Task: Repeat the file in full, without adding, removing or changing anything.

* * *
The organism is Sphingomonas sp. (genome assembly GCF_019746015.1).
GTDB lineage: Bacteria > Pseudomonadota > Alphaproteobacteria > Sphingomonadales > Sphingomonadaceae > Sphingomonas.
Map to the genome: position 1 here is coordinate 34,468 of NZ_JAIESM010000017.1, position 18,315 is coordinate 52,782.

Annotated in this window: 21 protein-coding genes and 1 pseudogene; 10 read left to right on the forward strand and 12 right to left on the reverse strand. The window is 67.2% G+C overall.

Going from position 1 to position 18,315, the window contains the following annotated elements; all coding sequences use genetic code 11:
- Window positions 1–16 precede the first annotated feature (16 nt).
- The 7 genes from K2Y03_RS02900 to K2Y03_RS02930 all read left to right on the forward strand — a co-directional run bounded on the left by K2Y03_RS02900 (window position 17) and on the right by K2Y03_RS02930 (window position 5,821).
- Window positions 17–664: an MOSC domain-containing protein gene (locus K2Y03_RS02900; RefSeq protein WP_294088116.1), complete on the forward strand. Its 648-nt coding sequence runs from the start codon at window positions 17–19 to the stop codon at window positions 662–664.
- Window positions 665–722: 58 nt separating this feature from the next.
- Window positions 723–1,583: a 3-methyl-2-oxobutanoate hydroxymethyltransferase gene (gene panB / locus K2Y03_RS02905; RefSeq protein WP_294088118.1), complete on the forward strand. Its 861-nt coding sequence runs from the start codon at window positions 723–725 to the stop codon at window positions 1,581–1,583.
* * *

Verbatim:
The organism is Sphingomonas sp. (genome assembly GCF_019746015.1).
GTDB lineage: Bacteria > Pseudomonadota > Alphaproteobacteria > Sphingomonadales > Sphingomonadaceae > Sphingomonas.
Map to the genome: position 1 here is coordinate 34,468 of NZ_JAIESM010000017.1, position 18,315 is coordinate 52,782.

Annotated in this window: 21 protein-coding genes and 1 pseudogene; 10 read left to right on the forward strand and 12 right to left on the reverse strand. The window is 67.2% G+C overall.

Going from position 1 to position 18,315, the window contains the following annotated elements; all coding sequences use genetic code 11:
- Window positions 1–16 precede the first annotated feature (16 nt).
- The 7 genes from K2Y03_RS02900 to K2Y03_RS02930 all read left to right on the forward strand — a co-directional run bounded on the left by K2Y03_RS02900 (window position 17) and on the right by K2Y03_RS02930 (window position 5,821).
- Window positions 17–664: an MOSC domain-containing protein gene (locus K2Y03_RS02900; RefSeq protein WP_294088116.1), complete on the forward strand. Its 648-nt coding sequence runs from the start codon at window positions 17–19 to the stop codon at window positions 662–664.
- Window positions 665–722: 58 nt separating this feature from the next.
- Window positions 723–1,583: a 3-methyl-2-oxobutanoate hydroxymethyltransferase gene (gene panB / locus K2Y03_RS02905; RefSeq protein WP_294088118.1), complete on the forward strand. Its 861-nt coding sequence runs from the start codon at window positions 723–725 to the stop codon at window positions 1,581–1,583.